The Walled Garden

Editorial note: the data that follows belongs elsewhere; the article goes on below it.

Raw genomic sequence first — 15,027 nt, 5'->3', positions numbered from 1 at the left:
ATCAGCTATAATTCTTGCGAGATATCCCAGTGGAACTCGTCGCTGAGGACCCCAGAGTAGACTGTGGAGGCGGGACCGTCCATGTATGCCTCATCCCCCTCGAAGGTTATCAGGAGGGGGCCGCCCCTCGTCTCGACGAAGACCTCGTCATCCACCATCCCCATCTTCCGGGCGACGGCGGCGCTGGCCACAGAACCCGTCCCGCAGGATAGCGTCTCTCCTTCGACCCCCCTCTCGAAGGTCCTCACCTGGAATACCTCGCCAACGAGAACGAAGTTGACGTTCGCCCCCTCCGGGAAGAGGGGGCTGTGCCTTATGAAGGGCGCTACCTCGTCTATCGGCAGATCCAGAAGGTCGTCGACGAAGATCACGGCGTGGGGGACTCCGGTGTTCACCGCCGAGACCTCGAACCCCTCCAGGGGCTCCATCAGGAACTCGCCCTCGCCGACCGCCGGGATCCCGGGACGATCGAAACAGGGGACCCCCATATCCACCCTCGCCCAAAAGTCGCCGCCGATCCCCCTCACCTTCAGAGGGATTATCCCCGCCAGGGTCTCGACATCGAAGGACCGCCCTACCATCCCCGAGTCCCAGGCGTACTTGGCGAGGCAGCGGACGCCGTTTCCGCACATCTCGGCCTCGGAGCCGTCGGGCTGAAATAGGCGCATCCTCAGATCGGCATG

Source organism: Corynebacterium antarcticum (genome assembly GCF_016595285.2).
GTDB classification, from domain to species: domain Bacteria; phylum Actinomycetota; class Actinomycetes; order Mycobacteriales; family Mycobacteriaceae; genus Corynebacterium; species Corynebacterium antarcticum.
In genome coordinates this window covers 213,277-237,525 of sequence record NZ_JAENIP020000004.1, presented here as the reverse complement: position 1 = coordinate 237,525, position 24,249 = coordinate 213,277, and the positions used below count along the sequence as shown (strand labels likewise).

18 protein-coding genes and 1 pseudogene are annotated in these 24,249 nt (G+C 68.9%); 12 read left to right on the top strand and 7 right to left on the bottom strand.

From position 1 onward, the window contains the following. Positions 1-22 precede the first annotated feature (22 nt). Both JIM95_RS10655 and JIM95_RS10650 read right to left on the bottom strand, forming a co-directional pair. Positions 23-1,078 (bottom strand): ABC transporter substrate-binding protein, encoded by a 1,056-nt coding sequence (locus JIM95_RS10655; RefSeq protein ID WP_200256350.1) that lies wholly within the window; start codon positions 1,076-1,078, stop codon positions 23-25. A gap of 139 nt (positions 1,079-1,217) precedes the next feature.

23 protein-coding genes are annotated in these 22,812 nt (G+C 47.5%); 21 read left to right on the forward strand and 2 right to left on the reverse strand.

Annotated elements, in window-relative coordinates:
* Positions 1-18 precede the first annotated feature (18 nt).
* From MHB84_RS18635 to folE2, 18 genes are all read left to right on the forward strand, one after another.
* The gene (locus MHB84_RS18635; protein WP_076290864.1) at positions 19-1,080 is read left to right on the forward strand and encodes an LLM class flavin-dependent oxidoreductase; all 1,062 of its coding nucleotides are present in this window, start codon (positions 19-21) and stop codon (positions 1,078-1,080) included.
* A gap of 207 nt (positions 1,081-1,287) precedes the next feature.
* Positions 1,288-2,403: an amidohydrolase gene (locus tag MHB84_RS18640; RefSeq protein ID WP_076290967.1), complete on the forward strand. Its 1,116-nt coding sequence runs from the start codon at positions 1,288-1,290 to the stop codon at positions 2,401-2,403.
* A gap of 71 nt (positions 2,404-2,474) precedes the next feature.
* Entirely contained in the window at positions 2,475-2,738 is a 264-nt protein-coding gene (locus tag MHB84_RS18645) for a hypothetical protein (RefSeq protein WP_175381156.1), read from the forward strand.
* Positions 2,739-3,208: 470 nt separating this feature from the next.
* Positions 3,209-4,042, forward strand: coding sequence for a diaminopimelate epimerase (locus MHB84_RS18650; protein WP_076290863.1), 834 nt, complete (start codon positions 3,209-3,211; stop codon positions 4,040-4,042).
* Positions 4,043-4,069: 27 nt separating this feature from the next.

La Seigneurie Gardens are some of the finest formal gardens in the Channel Islands but their history is under-recorded, like that of many of the buildings here. The land they occupy was bought by Seigneur Le Pelley in 1835. The Walled Garden is aligned with the Church Le Pelley built in 1820 and the central arches originally framed a view of the church tower, a scene now obscured by the new Island Hall. The high walls give protection from the wind and, together with the mild micro-climate, allow many tender and half-hardy plants to thrive. The more unusual specimens are labelled, such as the Australian Bottlebrush and New Zealand Teatree. The flower bed along the east wall is dedicated to white flowers and other beds in the Gardens are designed around colour themes. The fern arbours with fountains either side of the archway leading into the vegetable garden were designed and built by Seigneur Beaumont in 1989. The timber came from a 150 year-old Holm Oak which succumbed to the Great Storm two years earlier.